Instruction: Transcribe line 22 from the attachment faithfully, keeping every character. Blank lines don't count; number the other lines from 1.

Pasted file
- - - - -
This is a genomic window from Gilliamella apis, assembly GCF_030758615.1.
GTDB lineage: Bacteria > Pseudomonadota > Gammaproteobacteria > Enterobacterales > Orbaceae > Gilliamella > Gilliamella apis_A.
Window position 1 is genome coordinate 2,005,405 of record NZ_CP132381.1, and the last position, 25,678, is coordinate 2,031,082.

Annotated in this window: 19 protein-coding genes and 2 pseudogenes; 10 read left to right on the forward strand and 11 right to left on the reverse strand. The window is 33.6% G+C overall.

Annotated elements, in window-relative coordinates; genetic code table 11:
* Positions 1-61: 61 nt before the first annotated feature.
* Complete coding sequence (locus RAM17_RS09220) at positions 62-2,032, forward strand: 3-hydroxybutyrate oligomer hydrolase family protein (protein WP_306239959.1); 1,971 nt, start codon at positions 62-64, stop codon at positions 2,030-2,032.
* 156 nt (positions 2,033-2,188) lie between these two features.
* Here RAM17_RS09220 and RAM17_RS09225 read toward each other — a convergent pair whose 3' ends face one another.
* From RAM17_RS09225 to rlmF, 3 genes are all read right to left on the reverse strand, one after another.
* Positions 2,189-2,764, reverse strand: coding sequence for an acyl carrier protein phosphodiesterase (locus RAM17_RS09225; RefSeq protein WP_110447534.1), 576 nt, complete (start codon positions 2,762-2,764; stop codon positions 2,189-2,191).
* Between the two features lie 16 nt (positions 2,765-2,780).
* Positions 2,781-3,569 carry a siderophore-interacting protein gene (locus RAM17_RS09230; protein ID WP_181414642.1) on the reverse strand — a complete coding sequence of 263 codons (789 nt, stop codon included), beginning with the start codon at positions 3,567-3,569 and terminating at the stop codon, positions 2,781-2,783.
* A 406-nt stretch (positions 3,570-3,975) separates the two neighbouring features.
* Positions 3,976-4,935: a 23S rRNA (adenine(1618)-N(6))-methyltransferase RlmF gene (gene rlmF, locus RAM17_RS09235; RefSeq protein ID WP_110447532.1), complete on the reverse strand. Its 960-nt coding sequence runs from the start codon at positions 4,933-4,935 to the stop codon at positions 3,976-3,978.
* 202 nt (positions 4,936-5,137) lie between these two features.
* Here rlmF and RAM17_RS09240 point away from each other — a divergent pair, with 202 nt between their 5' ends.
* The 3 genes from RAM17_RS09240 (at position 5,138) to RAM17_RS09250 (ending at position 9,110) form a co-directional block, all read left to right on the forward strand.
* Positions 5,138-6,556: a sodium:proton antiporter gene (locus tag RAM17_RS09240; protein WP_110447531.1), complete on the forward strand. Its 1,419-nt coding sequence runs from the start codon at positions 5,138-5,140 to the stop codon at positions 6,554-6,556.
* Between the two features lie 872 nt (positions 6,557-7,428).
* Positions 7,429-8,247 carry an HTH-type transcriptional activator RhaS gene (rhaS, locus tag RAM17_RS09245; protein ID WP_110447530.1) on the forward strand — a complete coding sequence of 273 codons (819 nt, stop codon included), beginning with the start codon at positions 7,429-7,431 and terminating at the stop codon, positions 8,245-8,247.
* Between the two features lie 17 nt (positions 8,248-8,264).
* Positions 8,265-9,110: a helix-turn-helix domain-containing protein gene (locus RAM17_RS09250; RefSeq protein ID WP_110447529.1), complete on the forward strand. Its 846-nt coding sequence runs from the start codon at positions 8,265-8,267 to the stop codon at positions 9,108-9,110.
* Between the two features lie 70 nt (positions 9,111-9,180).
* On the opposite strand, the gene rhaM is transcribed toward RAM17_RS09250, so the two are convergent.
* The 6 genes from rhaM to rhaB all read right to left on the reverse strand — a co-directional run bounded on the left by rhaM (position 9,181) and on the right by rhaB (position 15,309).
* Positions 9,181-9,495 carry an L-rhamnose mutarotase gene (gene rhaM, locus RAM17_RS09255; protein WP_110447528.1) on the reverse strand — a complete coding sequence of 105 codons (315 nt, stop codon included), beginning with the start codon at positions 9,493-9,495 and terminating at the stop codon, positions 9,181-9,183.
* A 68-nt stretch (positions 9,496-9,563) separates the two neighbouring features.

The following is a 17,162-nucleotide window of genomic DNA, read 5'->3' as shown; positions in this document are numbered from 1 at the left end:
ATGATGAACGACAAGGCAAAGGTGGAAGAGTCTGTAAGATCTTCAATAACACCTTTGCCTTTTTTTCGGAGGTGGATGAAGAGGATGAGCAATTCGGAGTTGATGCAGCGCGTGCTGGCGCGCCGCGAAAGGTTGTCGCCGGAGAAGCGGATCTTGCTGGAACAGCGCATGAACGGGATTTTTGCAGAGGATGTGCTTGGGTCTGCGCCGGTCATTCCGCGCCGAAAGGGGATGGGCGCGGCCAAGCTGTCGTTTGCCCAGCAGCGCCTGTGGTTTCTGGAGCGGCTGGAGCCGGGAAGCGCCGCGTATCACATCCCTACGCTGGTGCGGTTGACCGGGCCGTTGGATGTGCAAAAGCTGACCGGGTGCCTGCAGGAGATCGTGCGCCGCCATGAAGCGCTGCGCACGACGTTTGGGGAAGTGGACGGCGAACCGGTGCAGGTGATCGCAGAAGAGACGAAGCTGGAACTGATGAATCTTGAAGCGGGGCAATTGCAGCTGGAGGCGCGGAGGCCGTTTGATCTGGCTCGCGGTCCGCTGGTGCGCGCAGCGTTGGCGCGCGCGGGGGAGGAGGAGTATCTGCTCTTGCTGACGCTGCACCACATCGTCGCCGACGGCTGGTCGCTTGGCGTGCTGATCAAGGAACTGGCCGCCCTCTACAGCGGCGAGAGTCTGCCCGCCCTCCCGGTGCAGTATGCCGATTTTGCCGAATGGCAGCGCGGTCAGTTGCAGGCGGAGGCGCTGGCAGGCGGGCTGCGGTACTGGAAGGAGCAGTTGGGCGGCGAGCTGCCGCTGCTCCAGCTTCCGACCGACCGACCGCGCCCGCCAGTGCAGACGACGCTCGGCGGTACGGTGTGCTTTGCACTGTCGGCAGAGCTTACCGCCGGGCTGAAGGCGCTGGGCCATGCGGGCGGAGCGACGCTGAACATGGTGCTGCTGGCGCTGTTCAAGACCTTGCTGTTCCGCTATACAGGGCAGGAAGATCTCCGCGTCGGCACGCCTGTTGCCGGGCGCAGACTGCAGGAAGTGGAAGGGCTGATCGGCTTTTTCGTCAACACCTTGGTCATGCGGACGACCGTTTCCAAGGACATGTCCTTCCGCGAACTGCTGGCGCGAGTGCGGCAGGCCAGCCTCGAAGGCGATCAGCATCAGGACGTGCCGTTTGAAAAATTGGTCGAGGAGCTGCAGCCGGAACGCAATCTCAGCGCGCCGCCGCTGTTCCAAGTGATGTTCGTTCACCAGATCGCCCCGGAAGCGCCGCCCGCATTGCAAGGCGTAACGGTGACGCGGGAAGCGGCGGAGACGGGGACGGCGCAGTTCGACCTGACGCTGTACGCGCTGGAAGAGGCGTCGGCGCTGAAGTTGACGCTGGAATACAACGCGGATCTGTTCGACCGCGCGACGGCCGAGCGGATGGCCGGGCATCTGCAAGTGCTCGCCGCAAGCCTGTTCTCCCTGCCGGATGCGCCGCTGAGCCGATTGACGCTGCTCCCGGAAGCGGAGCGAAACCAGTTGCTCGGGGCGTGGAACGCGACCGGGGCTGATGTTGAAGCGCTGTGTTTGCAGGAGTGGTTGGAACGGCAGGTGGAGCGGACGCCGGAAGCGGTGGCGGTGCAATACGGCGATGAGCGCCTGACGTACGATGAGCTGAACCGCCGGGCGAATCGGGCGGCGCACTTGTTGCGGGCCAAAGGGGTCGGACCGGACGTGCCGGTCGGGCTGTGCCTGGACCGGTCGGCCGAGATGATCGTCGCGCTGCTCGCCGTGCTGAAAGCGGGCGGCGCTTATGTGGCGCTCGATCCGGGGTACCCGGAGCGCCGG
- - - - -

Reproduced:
* Between the two features lie 17 nt (positions 8,248-8,264).